Someday, New York
For Art-o-rama 2023, Someday presents a solo booth with New Yorkbased artist Tom Forkin.
Working across a wide variety of media, including: ceramic, watercolor, installation and sculpture, Forkin manipulates the typefied properties of his chosen materials and methodologies. His sculptures appear to exist outside the present moment – eliciting the environmentally-harsh and socially-hostile Western cities that blossomed through the 19th century. Locomotive models constructed from now-antiquated bar carts appear beside loose and gestural watercolors of kerosene streetlamp, toying with humanities penchant for nostalgia. Unglazed, earthen reliefs constructedthrough detailed etchings on fired clay both create and refuse narrative – each vignette defined by its withholding – while a singular recurring character seems to be the sole occupant, appearing periodically in various tableaux across the ongoing series.
In his more recent work, luminous and towering mushrooms constructed from wire mesh and watercolor-painted rice paper further manipulate the viewers sense of scale. The sculptures fuse references throughout art history and modernist design – from Noguchi’s famous Akari Light Sculptures that seek to capture the weightlessness of light, to the biomorphic papier mâché constructions of Lynda Bengalis. Conceptually, the fungi speak to the absurdity of our current moment in which the radical properties of psychedelics have been co-opted and corporatized. Painted to mimic the physical characteristics of Psilocybin (rounded golden caps; purple gills; bluish flesh and plum stems), the enlarged shrooms bring awareness to the cycles of homogenization within neoliberal society. Once seen as a threat to systems of power and sociopolitical norms, today psychedelics are less a countercultural threat than a capital-controlled means to increase focus and productivity within the workplace.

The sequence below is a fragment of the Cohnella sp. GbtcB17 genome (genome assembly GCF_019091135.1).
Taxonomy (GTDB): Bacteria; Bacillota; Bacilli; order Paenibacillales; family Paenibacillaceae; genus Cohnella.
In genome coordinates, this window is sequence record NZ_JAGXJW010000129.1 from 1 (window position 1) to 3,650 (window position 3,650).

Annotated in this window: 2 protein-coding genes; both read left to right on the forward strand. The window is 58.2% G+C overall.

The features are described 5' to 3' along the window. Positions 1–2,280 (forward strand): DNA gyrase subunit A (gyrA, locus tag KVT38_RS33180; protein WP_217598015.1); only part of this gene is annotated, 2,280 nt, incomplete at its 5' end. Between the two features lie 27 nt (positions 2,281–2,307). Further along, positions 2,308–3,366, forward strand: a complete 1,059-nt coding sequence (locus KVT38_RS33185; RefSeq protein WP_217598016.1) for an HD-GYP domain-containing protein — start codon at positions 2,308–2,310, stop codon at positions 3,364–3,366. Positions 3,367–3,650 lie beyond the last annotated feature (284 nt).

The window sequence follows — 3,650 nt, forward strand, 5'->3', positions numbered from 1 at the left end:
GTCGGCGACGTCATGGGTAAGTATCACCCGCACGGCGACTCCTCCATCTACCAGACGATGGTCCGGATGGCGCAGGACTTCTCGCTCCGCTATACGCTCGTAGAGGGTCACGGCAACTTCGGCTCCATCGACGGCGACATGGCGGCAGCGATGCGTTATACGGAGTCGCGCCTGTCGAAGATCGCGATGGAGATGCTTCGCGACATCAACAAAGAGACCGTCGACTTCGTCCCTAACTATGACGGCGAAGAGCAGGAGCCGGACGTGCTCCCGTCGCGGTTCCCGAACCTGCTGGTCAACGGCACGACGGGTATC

The very corporate powers that originally sought to suppress the enlighteningpotential of LSD ad magic mushrooms are now commodifying these same substances and selling them back to their own laborers – another capitalistic tool used to increase labor output and creativity in start-up think tanks – producing visionaries for the sake of corporate think-tanks; illumination in the form of fabricating markets, increasing capital.
Through these varied gestures, Forkin’s solo presentation functions as a strange and singular immersive environment for viewers to wander. Each gesture presents a singular vision while still working together to create both cohesion and friction.